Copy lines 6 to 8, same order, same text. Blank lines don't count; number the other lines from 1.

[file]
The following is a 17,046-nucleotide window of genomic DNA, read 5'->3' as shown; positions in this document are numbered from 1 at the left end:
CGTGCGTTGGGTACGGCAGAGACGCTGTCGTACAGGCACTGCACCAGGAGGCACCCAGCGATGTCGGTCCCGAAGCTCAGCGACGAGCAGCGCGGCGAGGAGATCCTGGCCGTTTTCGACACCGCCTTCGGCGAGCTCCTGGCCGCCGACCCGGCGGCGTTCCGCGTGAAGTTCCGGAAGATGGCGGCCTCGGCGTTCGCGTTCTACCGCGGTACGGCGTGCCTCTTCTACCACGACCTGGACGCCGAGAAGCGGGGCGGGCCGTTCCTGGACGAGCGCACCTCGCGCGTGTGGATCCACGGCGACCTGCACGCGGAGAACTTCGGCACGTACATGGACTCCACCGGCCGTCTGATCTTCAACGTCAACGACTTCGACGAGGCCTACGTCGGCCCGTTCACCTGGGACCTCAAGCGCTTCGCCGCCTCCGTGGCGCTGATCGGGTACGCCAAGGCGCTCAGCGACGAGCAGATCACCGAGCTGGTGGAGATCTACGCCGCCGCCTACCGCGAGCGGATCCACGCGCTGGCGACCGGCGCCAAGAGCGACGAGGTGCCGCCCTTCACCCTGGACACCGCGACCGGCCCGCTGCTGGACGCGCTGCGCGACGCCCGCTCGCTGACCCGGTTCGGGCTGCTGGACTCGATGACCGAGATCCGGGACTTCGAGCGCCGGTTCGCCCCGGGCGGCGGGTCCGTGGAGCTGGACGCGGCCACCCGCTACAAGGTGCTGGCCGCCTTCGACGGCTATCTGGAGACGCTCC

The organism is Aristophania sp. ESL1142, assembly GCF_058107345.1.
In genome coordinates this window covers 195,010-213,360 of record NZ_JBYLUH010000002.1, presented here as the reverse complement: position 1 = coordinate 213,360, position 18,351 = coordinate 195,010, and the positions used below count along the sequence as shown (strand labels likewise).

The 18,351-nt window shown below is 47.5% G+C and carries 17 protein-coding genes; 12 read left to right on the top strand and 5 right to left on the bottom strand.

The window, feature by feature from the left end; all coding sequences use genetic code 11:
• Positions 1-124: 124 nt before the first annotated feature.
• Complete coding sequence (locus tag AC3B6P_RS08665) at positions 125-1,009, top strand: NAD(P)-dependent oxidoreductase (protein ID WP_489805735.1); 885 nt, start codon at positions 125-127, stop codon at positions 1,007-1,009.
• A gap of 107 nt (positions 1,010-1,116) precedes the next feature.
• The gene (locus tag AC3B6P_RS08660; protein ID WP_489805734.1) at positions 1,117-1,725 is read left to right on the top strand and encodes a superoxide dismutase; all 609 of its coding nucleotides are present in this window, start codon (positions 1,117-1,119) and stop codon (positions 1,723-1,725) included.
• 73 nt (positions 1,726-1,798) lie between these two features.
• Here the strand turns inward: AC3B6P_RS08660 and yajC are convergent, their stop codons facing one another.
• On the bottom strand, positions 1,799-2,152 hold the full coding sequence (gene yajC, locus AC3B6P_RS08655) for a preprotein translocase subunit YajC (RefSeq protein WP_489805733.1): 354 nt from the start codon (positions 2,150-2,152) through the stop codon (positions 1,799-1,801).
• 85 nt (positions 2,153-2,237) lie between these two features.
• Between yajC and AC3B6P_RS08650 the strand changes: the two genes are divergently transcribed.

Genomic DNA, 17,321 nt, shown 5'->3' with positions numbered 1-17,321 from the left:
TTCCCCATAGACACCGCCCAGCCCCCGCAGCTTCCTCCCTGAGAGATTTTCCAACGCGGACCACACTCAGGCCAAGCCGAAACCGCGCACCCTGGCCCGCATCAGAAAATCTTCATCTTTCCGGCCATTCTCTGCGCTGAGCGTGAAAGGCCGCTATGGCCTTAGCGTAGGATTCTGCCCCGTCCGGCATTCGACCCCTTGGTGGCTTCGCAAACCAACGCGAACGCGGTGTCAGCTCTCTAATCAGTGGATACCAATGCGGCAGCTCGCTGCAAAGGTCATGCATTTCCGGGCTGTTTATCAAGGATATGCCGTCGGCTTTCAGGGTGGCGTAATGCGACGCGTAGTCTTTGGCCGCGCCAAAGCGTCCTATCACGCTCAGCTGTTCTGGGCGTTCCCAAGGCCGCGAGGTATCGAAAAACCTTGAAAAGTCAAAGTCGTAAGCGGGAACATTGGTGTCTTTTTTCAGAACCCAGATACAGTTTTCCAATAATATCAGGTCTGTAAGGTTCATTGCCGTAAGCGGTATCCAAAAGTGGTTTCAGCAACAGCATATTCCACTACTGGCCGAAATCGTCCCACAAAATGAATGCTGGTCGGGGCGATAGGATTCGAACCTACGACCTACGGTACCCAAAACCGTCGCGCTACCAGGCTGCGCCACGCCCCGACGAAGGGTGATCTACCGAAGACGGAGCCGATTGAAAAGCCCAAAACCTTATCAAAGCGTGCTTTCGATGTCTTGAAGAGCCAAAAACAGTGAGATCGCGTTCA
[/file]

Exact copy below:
The window, feature by feature from the left end; all coding sequences use genetic code 11:
• Positions 1-124: 124 nt before the first annotated feature.
• Complete coding sequence (locus tag AC3B6P_RS08665) at positions 125-1,009, top strand: NAD(P)-dependent oxidoreductase (protein ID WP_489805735.1); 885 nt, start codon at positions 125-127, stop codon at positions 1,007-1,009.